Private sector companies continue to gear up for a space race that will take tourists into space, but progress has lagged.

Companies have lined up to become space travel agents, a particular lure for space enthusiasts, but no launch dates seem to have been set.

It's tough, Erika Wagner, senior director of prize development with the X Prize Foundation told The Associated Press. The X Prize Foundation is a nonprofit that offers incentives to the private sector to develop space travel. We've seen slower progress than a lot of people would have liked.

One success, Virginia-based Space Adventures, has already had eight orbital spaceflight missions for private citizens to the International Space Station, including financier Dennis Tito, according to company spokesperson Stacey Tearne.

The company is partnered with Armadillo Aerospace for a suborbital spaceflight program, and no launch date has been set, Tearne told IB Times in an email. 

Once specific technical and safety milestones are met, we will announce more details and opportunities for commercial flight, Tearne wrote.

Blue Origin, a private company, was being particularly tight-lipped about its activities, including a recent accident, The Associated Press reported, but there seemed to be activity at the company.

The home page of the company's Web site is currently devoted to job recruitment. The company has immediate openings for 12 engineering jobs, most of which would be based in Kent, Wash.

Though progress is slow, companies are pushing forth, even as most rockets remain on the ground. For now.

Starchaser Industries, a space tourism startup based in the U.K., plans to launch a rocket containing a crash test dummy in Sept.

This flight will be a full scale dress rehearsal for the manned launches to follow, Starchaser CEO Steve Bennett said in a statement provided to IB Times.

The rocket launch is expected at the Southport Air Show in England's Merseyside county, said Starchaser outreach manager Danny Ovens.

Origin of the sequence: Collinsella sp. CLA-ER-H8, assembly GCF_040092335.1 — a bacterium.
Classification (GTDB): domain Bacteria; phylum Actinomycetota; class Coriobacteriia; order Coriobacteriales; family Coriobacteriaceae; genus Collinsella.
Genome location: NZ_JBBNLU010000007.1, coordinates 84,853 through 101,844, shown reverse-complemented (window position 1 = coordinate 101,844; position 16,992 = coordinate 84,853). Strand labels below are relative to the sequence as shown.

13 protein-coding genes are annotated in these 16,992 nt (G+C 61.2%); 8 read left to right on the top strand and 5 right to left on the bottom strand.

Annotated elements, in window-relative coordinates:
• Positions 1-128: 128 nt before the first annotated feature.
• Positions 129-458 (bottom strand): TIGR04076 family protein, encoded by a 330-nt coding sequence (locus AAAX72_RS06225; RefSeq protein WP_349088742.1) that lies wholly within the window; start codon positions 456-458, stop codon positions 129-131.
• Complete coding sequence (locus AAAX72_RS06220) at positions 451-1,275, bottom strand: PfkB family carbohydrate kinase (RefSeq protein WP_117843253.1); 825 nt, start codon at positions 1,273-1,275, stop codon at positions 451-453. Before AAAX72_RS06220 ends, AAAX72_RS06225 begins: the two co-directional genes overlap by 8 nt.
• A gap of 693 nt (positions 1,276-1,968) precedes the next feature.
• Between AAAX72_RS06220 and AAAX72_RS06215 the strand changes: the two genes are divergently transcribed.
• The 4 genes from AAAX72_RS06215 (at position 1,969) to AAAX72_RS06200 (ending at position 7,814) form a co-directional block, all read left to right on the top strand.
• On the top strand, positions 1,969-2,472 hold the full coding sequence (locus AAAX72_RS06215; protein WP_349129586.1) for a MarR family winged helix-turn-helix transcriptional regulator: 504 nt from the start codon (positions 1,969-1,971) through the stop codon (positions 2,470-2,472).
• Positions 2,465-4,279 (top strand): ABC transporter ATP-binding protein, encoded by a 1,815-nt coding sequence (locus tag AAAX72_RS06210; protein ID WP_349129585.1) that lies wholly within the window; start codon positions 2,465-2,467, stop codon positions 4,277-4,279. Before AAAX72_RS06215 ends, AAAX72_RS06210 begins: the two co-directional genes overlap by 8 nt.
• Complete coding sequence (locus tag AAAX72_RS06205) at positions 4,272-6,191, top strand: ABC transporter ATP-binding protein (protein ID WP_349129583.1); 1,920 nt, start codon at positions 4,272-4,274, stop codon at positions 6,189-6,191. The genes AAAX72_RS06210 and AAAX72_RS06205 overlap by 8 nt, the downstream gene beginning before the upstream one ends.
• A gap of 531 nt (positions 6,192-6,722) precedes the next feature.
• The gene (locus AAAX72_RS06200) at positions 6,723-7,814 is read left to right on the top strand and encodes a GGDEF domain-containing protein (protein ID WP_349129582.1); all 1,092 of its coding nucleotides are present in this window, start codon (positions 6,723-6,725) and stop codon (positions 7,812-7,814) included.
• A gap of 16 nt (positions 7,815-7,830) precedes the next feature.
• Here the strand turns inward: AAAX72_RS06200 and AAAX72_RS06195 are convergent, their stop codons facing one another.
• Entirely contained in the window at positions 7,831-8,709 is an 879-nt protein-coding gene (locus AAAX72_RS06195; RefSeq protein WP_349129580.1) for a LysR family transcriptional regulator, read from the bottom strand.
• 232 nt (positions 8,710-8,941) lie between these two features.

The rocket, with a crash test dummy loaded in the capsule, will help gather information before sending actual humans away in it, according to a company statement.

The launch of the Nova 2 rocket will be the next significant milestone in our bid towards opening the space frontier for Britain, Bennett said in a statement. Our recently developed environmentally friendly propulsion system will be mounted inside a previously un-flown Starchaser 4 rocket to evaluate a number of safety features including an emergency Launch Escape System.

Officials with XCOR Aerospace, a small company focused on developing reusable rocket launchers to space, said that fundraising remained a challenge in the private space tourism sector.

This is a very very very new sector and a lot of people are taking a 'wait and see' approach to it, which is understandable, XCOR Aerospace spokesperson Mike Massee told IB Times.

Massee noted that XCOR is past that and currently hiring.

XCOR is also developing Lynx, a space transport vehicle that will take passengers 60 miles up into the air in a suborbital trajectory. Passengers will go up, experience weightlessness for three to four minutes, and then go back to earth, all within 30 to 35 minutes.

XCOR estimates it will test a Lynx prototype, Mark I, in 2013. Mark I will have at least one pilot.

Mark II is estimated for testing in 2014, at which point XCOR believes it will see people in space, if all goes well.

It really depends on large variety of factors, Massee said.